The beauty of painted veils, enigmatic lyrics full of wisdom and plants and herbs in open markets — Afghanistan has made quite a name for itself. Despite current media being more concerned with its foreign affairs, the country is still renowned for its great beauty and interesting traditions.
Many strangers praise Afghan hospitality and admire the respect they pay to tradition and hierarchies. Religion is not a joking matter. People live usually in small communities and more than anything, they treasure their families. Most of them are gifted storytellers who like to share their tales with their guests. Literature, especially poetry, gained global recognition centuries ago. Chants, poems or sagas talk about the beauty of life, love, loyalty or the mystery of death. In some cities, it is still common to gather in a public place to listen to poets pouring their hearts out. Afghans see themselves as keepers of a long tradition, defined by their role in the family or community. They can be guardians, philosophers, lovers, warriors or leaders.
When visiting your Afghan host, don’t ever refuse a cup of tea. Besides its delicious taste, tea plays a very important role in socializing. Ask about someone’s ancestors, they’ll surely know a story or two about their families. The woman initiates the handshake, as she is to decide whether physical contact is necessary. Winking is a vulgar gesture and a sexual invitation, so maybe you should skip that. Remove your shoes upon entering. Don’t move things around with your feet; don’t use them to point at something or someone: it’s completely rude. Guests should bring some pastries or sweets upon visiting.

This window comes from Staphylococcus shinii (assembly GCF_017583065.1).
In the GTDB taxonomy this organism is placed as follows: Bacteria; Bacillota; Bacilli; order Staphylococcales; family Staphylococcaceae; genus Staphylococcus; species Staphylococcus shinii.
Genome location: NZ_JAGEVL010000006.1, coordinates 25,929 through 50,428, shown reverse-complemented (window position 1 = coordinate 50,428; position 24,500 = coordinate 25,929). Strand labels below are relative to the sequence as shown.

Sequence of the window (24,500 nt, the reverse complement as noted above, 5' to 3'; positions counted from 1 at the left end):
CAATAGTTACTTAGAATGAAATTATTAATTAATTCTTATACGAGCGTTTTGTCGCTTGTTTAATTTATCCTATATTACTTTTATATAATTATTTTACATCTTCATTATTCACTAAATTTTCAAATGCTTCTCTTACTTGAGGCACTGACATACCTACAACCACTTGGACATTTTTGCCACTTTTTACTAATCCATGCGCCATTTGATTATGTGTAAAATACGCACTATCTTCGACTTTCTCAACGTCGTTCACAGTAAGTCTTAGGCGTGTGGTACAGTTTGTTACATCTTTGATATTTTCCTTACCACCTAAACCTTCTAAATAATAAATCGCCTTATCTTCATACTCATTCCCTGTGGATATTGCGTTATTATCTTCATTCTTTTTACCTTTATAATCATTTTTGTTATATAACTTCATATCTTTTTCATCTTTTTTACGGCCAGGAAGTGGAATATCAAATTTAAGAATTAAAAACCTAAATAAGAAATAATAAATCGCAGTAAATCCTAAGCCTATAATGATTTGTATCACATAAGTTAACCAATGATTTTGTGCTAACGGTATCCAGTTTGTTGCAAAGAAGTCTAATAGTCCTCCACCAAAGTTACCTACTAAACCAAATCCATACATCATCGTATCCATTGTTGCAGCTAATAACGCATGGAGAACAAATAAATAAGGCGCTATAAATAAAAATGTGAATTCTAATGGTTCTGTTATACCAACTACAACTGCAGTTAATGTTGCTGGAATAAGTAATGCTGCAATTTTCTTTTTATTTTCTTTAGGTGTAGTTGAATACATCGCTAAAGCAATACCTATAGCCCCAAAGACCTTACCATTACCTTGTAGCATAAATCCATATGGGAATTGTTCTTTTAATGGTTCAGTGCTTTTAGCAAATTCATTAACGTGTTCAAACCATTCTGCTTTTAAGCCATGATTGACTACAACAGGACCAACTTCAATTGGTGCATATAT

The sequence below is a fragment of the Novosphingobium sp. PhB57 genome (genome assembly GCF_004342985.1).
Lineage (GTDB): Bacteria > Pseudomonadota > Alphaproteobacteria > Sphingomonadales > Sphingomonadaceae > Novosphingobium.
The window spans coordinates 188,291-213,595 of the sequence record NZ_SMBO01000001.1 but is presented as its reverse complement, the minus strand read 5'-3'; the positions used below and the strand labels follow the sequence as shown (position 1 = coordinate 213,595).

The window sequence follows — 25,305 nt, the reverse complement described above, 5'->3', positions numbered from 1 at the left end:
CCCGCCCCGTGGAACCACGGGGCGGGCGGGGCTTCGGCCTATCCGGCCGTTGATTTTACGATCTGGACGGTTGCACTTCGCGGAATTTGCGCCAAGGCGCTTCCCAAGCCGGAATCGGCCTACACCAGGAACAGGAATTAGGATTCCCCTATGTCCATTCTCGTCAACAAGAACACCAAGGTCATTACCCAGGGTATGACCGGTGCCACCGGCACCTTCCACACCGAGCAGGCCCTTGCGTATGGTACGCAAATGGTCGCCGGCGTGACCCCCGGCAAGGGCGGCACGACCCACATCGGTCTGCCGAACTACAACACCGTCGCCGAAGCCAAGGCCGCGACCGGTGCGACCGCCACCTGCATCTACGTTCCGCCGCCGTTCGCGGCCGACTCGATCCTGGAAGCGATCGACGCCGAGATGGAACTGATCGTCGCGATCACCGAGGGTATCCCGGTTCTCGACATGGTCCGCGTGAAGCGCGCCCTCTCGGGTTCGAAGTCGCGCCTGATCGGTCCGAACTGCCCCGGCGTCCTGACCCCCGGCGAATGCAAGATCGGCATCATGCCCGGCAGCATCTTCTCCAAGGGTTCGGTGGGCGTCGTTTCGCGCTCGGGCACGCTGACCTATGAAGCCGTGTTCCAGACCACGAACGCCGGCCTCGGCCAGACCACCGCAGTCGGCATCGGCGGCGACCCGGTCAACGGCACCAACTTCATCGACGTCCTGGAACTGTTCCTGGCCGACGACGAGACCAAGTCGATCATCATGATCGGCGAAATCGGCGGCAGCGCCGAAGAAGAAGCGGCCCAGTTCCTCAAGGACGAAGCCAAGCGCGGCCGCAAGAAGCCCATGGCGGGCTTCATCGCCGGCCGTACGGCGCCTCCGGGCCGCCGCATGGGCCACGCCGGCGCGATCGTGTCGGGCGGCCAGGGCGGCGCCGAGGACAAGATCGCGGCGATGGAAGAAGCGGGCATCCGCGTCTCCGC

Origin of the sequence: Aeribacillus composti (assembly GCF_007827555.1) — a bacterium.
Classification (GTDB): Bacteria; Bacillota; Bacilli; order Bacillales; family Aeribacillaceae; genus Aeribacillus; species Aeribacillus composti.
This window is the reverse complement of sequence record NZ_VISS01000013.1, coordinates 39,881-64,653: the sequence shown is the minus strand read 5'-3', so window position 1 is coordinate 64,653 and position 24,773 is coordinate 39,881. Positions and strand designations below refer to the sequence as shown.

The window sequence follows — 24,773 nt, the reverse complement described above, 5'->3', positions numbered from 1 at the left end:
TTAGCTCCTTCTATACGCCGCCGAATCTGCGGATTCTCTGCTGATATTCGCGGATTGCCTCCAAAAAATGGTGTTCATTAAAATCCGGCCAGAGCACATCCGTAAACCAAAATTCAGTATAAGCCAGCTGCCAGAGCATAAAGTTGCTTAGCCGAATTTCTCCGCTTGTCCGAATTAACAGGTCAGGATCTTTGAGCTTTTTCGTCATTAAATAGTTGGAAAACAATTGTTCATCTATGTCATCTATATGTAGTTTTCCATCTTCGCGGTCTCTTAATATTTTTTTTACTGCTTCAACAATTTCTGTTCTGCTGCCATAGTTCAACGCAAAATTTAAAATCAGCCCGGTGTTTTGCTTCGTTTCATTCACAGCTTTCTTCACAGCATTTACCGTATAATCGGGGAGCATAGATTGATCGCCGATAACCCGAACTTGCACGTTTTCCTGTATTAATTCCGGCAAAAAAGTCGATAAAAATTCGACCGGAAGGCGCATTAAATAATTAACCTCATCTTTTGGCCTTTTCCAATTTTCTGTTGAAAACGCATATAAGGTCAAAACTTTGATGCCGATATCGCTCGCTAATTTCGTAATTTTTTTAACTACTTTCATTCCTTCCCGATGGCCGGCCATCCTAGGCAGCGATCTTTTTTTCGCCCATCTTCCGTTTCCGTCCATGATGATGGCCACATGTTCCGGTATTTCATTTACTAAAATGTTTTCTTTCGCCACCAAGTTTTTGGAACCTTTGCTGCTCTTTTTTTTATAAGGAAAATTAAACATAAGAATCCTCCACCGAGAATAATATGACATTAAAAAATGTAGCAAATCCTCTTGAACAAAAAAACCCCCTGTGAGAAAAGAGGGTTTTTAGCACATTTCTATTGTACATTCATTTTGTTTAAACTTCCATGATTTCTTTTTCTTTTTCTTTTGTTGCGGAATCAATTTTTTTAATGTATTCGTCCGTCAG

If you’re going only to visit, the Minaret of Jam is probably the country’s treasure. It has over a millennium of existence, a fascinating history and breathtaking architecture. You need to look for jewelry and textile markets since Afghans are very meticulous and inventive when it comes to manufacturing. You think the price is too high? You couldn’t be more right. Merchandisers love to negotiate and the normal price is usually 55-60% of the one displayed on the tag. Probably the most curious thing would be buzkashi. This is the most popular sport in Afghanistan and involves similar rules to polo. The trick is that there is no ball but instead, a headless goat.